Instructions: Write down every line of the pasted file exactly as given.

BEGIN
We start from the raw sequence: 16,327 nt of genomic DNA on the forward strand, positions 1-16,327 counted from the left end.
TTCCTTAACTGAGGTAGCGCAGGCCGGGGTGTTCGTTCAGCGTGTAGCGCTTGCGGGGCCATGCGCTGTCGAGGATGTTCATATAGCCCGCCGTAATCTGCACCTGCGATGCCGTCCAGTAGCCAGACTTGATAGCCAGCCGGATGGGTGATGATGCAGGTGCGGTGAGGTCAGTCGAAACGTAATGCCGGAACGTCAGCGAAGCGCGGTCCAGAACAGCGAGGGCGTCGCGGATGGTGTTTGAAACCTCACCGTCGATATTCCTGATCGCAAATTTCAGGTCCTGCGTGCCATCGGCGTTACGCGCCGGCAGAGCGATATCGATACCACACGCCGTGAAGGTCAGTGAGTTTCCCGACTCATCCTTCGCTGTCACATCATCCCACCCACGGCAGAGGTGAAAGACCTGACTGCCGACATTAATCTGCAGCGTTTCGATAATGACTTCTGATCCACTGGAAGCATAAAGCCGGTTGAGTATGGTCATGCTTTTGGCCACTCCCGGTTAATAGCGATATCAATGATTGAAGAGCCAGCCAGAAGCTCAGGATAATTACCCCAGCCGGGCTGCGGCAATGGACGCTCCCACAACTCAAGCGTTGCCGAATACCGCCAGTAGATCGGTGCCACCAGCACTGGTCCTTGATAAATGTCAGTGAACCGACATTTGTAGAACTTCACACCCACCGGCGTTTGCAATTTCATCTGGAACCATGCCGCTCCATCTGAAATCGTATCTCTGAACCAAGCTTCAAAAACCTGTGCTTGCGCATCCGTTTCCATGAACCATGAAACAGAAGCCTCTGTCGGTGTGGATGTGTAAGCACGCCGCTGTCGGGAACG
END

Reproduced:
We start from the raw sequence: 16,327 nt of genomic DNA on the forward strand, positions 1-16,327 counted from the left end.
TTCCTTAACTGAGGTAGCGCAGGCCGGGGTGTTCGTTCAGCGTGTAGCGCTTGCGGGGCCATGCGCTGTCGAGGATGTTCATATAGCCCGCCGTAATCTGCACCTGCGATGCCGTCCAGTAGCCAGACTTGATAGCCAGCCGGATGGGTGATGATGCAGGTGCGGTGAGGTCAGTCGAAACGTAATGCCGGAACGTCAGCGAAGCGCGGTCCAGAACAGCGAGGGCGTCGCGGATGGTGTTTGAAACCTCACCGTCGATATTCCTGATCGCAAATTTCAGGTCCTGCGTGCCATCGGCGTTACGCGCCGGCAGAGCGATATCGATACCACACGCCGTGAAGGTCAGTGAGTTTCCCGACTCATCCTTCGCTGTCACATCATCCCACCCACGGCAGAGGTGAAAGACCTGACTGCCGACATTAATCTGCAGCGTTTCGATAATGACTTCTGATCCACTGGAAGCATAAAGCCGGTTGAGTATGGTCATGCTTTTGGCCACTCCCGGTTAATAGCGATATCAATGATTGAAGAGCCAGCCAGAAGCTCAGGATAATTACCCCAGCCGGGCTGCGGCAATGGACGCTCCCACAACTCAAGCGTTGCCGAATACCGCCAGTAGATCGGTGCCACCAGCACTGGTCCTTGATAAATGTCAGTGAACCGACATTTGTAGAACTTCACACCCACCGGCGTTTGCAATTTCATCTGGAACCATGCCGCTCCATCTGAAATCGTATCTCTGAACCAAGCTTCAAAAACCTGTGCTTGCGCATCCGTTTCCATGAACCATGAAACAGAAGCCTCTGTCGGTGTGGATGTGTAAGCACGCCGCTGTCGGGAACG